There is going to be a gap of several years in our ability to measure the thickness of ice at the top and bottom of the world, scientists are warning.
The only two satellites dedicated to observing the poles are almost certain to die before replacements are flown.
This could leave us blind to some important changes in the Arctic and the Antarctic as the climate warms.
The researchers have raised their concerns with the European Commission and the European Space Agency.
A letter detailing the problem – and possible solutions – was sent to leading EC and Esa officials this week; and although the US space agency (Nasa) has not formally been addressed, it has been made aware of the correspondence.
At issue is the longevity of the European CryoSat-2 and American IceSat-2 missions.
These spacecraft carry instruments called altimeters that gauge the shape and elevation of ice surfaces.
They’ve been critical in recording the loss of sea-ice volume and the declining mass of glaciers.
What’s unique about the satellites is their orbits around the Earth. They fly to 88 degrees North and South from the equator, which means they see the entire Arctic and Antarctic regions, bar a small circle about 430km in diameter at the poles themselves.
In contrast, most other satellites don’t usually go above 83 degrees. As a consequence, they miss, for example, a great swathe of the central Arctic Ocean and its frozen floes.
The worry is that CryoSat-2 and IceSat-2 will have been decommissioned long before any follow-ups get launched.
CryoSat-2 is already way beyond its design life. It was put in space in 2010 with the expectation it would work for at least 3.5 years. Engineers think they can keep it operating until perhaps 2024, but battery degradation and a fuel leak suggest not for much longer.
IceSat-2 was launched in 2018 with a design life of three years and fuel until 2025. Its altimeter also uses lasers which are a complex technology to maintain in space.
“Without successful mitigation, there will be a gap of between two and five years in our polar satellite altimetry capability,” the scientists’ letter states. “This gap will introduce a decisive break in the long-term records of ice sheet and sea-ice thickness change and polar oceanography and this, in turn, will degrade our capacity to assess and improve climate model projections.”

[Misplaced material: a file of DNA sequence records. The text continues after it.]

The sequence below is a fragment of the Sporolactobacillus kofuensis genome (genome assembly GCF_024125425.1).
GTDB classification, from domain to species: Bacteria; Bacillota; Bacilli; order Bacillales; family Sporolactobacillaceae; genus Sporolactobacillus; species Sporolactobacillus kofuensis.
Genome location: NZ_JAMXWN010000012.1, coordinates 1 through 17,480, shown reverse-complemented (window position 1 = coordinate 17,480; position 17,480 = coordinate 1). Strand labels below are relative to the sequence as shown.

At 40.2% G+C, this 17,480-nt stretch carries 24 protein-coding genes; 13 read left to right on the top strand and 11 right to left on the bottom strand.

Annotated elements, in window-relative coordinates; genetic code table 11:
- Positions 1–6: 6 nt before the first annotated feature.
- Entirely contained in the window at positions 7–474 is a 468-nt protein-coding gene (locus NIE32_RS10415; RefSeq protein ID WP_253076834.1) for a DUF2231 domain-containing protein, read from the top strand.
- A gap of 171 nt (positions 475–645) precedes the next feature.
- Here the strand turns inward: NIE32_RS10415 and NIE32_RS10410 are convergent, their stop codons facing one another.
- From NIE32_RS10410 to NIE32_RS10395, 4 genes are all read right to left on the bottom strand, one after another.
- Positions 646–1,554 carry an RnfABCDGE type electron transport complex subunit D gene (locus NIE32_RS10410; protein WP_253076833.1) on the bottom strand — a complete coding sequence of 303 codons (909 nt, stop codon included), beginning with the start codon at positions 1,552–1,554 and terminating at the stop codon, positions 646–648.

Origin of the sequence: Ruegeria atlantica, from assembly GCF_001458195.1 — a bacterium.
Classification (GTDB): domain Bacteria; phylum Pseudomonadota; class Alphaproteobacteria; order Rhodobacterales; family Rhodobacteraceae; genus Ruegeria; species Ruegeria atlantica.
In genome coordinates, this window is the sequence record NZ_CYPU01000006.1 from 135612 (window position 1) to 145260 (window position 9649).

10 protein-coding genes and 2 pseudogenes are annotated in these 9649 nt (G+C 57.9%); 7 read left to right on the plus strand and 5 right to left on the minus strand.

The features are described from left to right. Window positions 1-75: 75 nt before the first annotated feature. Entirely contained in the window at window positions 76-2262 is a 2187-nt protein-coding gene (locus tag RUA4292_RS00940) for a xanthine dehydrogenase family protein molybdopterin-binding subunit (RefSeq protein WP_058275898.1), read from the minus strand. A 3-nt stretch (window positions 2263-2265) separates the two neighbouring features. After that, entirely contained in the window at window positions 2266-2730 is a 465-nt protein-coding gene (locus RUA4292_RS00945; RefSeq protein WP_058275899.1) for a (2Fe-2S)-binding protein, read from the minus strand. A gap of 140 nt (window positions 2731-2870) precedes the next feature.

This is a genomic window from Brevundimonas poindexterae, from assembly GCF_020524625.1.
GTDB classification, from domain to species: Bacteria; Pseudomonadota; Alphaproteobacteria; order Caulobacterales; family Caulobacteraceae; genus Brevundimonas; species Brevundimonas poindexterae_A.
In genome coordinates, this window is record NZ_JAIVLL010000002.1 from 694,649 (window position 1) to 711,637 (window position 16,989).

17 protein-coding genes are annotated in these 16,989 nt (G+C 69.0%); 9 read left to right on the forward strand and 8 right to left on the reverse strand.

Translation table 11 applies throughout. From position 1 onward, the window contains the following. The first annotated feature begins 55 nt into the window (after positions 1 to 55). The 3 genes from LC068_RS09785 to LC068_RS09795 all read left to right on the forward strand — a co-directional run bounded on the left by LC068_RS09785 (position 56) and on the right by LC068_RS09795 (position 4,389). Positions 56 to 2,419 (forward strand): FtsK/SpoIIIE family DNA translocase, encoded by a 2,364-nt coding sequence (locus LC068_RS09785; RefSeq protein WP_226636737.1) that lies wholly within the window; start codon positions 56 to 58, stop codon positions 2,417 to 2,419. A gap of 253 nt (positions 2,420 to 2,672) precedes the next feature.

The only satellite replacement currently in prospect is the EC/Esa mission codenamed Cristal. It will be like Cryosat, although with much greater capability thanks to a dual-frequency radar altimeter.
Industry has started work on the spacecraft but it won’t launch until 2027/28, maybe even later because full funding to make this date a reality is not yet in place.
Dr Josef Aschbacher, the director of Earth observation at Esa, said his agency was working as fast as it could to plug the gap.
“This is a concern; we recognise it,” he told the BBC. “We’ve put plans in motion to build Cristal as quick as we can. Despite Covid, despite heavy workloads and video conferences by everyone – we have gone through the evaluation… and Cristal was kicked off in early September.”
Just over 10% of the near-600 signatories to the letter are American scientists.
Dr Thomas Zurbuchen, the head of science at Nasa, is not being sent the letter because it is primarily aimed at European funders – and most of the signatories are European. Nonetheless, Dr Zurbuchen is aware of the letter and its contents.
He said he was hopeful any polar gap could be plugged or minimised.
“I think there are multiple options at this moment in time that we can deploy to that end, in partnership or otherwise,” he commented.
One of those solutions in Europe would be to run a version of Nasa’s IceBridge project.
This was an airborne platform that the US agency operated in the eight years between the end of the very first IceSat mission in 2010 and the launch of IceSat-2 in 2018.
An aeroplane flew a laser altimeter over the Arctic and the Antarctic to gather some limited data-sets that could eventually be used to tie the two IceSat missions together.
There are many who think a European “CryoBridge” is the most affordable and near-term option to mitigate the empty years between CryoSat-2 and Cristal.
The cost of manufacture of the airborne radar altimeter could be accomplished for perhaps €5m (£4.5m), scientists believe, but its design and fabrication would likely take two years. Such a project would therefore have to get under way relatively soon. It would, of course, also need an operational budget.
The signatories to the letter sent to the EC and Esa include leading scientists using CryoSat and IceSat data, the president of the International Glaciology Society, and lead authors on the United Nations’ Intergovernmental Panel on Climate Change, which prepares the authoritative state-of-the-climate reports for world governments.